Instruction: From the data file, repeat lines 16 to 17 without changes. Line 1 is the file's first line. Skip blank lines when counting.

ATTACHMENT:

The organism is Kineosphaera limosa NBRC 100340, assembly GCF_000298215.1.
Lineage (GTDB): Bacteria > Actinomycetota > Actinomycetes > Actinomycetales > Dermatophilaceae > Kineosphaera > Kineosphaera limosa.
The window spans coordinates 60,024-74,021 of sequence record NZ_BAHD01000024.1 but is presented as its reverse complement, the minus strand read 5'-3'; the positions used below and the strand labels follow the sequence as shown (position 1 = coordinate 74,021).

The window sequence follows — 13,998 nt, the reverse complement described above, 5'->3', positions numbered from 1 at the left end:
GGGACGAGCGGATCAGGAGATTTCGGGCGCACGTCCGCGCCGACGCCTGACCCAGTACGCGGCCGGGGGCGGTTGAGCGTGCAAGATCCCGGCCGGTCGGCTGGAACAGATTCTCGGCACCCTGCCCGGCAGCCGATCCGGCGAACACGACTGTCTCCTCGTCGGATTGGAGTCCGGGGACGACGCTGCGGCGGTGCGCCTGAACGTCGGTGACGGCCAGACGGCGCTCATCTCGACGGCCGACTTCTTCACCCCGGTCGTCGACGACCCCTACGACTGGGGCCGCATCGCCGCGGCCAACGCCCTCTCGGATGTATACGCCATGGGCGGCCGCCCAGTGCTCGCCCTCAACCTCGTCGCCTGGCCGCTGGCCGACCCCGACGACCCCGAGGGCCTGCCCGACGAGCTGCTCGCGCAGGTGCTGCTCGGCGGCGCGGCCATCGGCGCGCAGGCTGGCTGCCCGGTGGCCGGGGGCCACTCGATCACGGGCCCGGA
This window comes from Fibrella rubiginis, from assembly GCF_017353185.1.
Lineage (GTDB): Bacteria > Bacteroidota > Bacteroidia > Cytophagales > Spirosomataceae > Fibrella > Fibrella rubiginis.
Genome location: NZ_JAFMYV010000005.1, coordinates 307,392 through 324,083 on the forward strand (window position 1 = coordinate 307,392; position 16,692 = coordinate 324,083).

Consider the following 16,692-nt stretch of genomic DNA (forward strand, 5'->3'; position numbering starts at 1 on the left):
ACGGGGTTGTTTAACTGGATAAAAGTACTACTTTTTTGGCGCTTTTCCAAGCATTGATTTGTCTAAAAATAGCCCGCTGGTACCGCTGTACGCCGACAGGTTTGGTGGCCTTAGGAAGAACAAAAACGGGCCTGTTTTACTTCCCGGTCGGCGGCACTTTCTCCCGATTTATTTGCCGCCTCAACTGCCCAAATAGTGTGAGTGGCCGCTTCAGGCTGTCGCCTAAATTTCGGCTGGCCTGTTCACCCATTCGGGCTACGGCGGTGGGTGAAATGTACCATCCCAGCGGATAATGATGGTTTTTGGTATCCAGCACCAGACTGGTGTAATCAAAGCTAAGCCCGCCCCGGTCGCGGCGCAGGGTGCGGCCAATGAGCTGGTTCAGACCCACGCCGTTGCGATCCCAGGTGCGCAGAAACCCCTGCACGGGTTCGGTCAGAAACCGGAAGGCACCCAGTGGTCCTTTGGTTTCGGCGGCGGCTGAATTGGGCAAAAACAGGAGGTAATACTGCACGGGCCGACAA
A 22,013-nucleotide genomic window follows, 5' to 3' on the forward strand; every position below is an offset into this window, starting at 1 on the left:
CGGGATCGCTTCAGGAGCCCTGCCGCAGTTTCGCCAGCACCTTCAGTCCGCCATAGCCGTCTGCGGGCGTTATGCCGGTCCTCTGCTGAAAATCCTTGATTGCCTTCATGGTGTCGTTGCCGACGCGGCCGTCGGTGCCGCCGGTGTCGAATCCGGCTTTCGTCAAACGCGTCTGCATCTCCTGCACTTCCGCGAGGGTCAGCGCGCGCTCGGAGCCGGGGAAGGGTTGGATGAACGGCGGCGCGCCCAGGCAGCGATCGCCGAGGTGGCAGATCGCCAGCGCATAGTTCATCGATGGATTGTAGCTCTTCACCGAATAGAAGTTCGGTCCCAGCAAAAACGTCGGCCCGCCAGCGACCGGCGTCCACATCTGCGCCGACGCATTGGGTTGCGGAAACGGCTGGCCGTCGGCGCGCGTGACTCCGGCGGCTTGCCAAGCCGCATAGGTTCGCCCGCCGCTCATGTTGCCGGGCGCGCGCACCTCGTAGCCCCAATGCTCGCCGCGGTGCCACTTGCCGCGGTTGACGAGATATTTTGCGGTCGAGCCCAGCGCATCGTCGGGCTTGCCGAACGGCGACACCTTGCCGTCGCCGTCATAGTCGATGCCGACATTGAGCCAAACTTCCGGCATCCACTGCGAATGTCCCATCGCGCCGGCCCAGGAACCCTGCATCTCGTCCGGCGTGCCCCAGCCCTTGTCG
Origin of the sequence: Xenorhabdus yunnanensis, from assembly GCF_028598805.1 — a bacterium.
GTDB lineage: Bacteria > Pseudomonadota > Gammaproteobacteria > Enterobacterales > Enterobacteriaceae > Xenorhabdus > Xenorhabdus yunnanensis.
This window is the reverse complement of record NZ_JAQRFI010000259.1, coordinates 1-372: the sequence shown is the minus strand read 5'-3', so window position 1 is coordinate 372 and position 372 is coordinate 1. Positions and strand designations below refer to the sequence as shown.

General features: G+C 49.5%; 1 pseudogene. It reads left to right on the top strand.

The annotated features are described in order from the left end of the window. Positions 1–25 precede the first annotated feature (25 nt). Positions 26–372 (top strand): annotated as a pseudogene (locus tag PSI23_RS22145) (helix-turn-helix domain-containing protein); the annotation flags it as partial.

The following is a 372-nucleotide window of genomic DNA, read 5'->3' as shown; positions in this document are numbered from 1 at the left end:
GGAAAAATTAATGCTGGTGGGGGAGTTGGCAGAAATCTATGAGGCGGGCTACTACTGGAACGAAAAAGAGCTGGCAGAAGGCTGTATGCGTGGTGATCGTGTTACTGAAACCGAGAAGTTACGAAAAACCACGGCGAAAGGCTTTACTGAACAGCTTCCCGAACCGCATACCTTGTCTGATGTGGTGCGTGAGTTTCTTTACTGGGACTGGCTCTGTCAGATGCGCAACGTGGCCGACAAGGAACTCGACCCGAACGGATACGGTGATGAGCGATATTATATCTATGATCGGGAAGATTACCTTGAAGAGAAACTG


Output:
General features: G+C 49.5%; 1 pseudogene. It reads left to right on the top strand.

The annotated features are described in order from the left end of the window. Positions 1–25 precede the first annotated feature (25 nt). Positions 26–372 (top strand): annotated as a pseudogene (locus tag PSI23_RS22145) (helix-turn-helix domain-containing protein); the annotation flags it as partial.